a Proterra electric bus was struck broadside by a
concrete mixer.

»»Fiberglass repair
1. A technician rolls out air and compresses a fiberglass patch.


»»Proterra is using both carbon-fiber and
fiberglass composites in its electric buses (see
below) - materials that are used based on
design and loading requirements. Pictured above
as a finished product is the 40' Catalyst Bus
that features a carbon-fiber-reinforced body.
Photos courtesy of Proterra

"The collision crushed in the side of the bus to
a certain extent, but not as badly as you'd think it
would have," Hoke says. "The bus was actually able
to drive away after that, and all passengers walked
away too. You can make composites extremely
crash-worthy if you design properly for it."
That said, any damage incurred is still going to
need to be repaired.
 Continued Page 14

2. The completed patch on a fiberglass panel.


Photos courtesy of Lord Fusor

12 Fleet Maintenance | March 2020


Fleet Maintenance

Table of Contents for the Digital Edition of Fleet Maintenance

Uptime: Get Involved
The Role of Composites in Heavy Duty Trucking
Best Practices to Establish a Total Vehicle Alignment Program
Document Management in the Digital Age
Smoke Out Cabin Leaks
Four Keys to a Successful Extended Drain Interval Program
Management: Be Aware of Maintenance Scheduling Challenges in the Shop
Training: What Does Trucking Have to Do With STEM?
Fleet Parts & Components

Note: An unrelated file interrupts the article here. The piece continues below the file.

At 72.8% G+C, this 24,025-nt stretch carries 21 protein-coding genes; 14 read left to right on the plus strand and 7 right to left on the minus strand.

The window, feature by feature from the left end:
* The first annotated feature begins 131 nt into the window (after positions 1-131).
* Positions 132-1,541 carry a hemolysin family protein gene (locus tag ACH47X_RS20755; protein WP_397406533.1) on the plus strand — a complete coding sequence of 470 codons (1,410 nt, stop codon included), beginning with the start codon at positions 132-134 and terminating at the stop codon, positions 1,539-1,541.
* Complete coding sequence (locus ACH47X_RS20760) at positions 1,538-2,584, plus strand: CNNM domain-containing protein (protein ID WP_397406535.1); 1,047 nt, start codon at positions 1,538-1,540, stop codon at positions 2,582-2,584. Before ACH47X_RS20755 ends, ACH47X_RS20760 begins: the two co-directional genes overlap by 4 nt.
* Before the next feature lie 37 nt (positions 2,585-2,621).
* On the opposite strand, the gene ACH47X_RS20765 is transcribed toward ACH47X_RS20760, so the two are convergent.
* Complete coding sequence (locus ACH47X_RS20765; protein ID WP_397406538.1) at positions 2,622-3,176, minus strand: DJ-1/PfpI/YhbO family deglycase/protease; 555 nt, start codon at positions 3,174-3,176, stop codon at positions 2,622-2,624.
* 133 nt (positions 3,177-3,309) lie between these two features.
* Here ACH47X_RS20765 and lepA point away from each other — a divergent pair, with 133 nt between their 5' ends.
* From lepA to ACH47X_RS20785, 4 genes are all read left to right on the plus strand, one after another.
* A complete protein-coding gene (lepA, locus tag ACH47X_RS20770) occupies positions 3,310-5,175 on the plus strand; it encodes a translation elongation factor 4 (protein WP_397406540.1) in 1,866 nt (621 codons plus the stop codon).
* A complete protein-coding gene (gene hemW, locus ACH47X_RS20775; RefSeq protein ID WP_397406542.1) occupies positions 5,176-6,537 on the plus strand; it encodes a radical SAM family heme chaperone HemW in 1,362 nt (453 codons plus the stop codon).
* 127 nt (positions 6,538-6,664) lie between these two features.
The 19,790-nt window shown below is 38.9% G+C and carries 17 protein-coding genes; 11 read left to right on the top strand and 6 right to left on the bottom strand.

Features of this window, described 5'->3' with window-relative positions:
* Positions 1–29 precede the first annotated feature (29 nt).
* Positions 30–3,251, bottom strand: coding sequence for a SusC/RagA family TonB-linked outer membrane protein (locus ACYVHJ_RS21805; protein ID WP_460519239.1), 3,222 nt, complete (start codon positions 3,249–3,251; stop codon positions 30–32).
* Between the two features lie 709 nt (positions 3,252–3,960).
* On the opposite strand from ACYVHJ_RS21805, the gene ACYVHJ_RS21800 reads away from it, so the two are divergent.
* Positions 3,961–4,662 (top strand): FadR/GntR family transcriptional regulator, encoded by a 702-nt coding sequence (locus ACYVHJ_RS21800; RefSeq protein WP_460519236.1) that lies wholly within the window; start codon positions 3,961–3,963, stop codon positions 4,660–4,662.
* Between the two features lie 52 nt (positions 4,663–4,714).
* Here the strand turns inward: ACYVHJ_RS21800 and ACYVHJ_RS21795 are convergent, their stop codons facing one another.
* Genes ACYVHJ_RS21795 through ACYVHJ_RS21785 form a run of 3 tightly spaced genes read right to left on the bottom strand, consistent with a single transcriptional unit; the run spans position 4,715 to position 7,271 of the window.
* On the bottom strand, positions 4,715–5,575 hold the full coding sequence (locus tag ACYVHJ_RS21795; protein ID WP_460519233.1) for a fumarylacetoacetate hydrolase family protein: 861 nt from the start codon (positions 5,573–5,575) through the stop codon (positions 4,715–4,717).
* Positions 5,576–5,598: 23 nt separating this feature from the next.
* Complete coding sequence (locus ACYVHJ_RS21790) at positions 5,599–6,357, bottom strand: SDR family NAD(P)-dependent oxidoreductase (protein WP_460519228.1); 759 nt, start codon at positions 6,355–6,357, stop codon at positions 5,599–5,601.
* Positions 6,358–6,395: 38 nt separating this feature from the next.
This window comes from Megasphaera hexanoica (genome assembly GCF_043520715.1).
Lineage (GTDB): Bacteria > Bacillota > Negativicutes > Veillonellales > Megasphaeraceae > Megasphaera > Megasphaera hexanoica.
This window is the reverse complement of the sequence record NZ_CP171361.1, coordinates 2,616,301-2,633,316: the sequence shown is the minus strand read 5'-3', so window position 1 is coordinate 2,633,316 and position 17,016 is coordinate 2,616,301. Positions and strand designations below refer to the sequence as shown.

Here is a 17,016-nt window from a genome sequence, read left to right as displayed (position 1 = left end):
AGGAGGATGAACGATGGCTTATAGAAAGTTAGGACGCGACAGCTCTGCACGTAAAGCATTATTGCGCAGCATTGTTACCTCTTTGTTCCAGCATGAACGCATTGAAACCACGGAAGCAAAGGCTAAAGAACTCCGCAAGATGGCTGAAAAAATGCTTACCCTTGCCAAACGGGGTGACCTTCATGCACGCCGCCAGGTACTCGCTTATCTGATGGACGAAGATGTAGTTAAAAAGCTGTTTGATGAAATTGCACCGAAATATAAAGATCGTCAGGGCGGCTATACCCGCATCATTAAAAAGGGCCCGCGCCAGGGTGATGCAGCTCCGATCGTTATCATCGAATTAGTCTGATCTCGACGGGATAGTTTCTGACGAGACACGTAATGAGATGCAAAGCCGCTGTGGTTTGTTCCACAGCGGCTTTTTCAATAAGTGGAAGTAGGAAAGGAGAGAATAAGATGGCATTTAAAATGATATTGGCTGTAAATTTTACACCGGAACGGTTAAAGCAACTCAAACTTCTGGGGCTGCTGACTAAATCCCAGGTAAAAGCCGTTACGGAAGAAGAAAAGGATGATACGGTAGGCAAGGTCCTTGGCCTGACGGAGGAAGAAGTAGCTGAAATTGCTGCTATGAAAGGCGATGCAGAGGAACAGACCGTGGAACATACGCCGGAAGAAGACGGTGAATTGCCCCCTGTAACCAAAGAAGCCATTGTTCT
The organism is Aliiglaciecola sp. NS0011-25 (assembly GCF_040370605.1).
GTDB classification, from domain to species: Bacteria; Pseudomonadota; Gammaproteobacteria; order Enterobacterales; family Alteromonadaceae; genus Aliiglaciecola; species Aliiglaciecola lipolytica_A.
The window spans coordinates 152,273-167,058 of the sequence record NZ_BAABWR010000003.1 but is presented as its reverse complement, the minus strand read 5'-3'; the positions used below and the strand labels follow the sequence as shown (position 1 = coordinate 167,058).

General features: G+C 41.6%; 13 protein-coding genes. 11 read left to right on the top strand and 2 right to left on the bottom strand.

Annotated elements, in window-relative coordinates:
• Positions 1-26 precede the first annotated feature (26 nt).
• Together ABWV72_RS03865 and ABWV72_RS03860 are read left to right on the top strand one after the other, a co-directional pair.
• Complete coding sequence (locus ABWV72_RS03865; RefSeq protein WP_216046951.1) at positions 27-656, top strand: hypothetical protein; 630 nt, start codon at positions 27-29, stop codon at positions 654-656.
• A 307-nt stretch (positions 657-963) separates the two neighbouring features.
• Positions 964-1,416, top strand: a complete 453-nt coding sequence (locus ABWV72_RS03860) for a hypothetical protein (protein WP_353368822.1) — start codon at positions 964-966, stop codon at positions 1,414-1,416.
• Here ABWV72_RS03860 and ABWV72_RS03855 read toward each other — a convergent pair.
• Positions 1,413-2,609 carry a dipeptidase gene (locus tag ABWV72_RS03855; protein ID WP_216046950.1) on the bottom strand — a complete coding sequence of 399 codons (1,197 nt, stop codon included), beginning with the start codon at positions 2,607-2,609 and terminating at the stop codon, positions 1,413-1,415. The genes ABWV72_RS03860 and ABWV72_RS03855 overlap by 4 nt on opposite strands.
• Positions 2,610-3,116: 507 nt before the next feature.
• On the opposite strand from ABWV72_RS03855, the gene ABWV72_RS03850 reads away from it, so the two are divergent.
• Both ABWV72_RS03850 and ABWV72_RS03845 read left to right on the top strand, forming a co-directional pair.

Tools & Equipment
Guest Editorial: The Ripple Effect of Unplanned Downtime
Fleet Maintenance - 1
Fleet Maintenance - 2
Fleet Maintenance - 3
Fleet Maintenance - 4
Fleet Maintenance - 5
Fleet Maintenance - 6
Fleet Maintenance - 7
Fleet Maintenance - Uptime: Get Involved
Fleet Maintenance - 9
Fleet Maintenance - The Role of Composites in Heavy Duty Trucking
Fleet Maintenance - 11
Fleet Maintenance - 12
Fleet Maintenance - 13
Fleet Maintenance - 14
Fleet Maintenance - 15
Fleet Maintenance - Best Practices to Establish a Total Vehicle Alignment Program
Fleet Maintenance - 17
Fleet Maintenance - 18
Fleet Maintenance - A1
Fleet Maintenance - A2
Fleet Maintenance - A3
Fleet Maintenance - A4
Fleet Maintenance - 19
Fleet Maintenance - 20
Fleet Maintenance - 21
Fleet Maintenance - Document Management in the Digital Age
Fleet Maintenance - 23
Fleet Maintenance - 24
Fleet Maintenance - 25
Fleet Maintenance - 26
Fleet Maintenance - 27
Fleet Maintenance - Smoke Out Cabin Leaks
Fleet Maintenance - 29
Fleet Maintenance - Four Keys to a Successful Extended Drain Interval Program
Fleet Maintenance - 31
Fleet Maintenance - 32
Fleet Maintenance - 33
Fleet Maintenance - Management: Be Aware of Maintenance Scheduling Challenges in the Shop
Fleet Maintenance - Training: What Does Trucking Have to Do With STEM?
Fleet Maintenance - Fleet Parts & Components
Fleet Maintenance - 37
Fleet Maintenance - 38
Fleet Maintenance - 39
Fleet Maintenance - 40
Fleet Maintenance - 41
Fleet Maintenance - Tools & Equipment
Fleet Maintenance - 43
Fleet Maintenance - 44
Fleet Maintenance - 45
Fleet Maintenance - 46
Fleet Maintenance - 47
Fleet Maintenance - 48
Fleet Maintenance - Classifieds
Fleet Maintenance - Guest Editorial: The Ripple Effect of Unplanned Downtime
Fleet Maintenance - 51
Fleet Maintenance - 52
Fleet Maintenance - B1
Fleet Maintenance - B2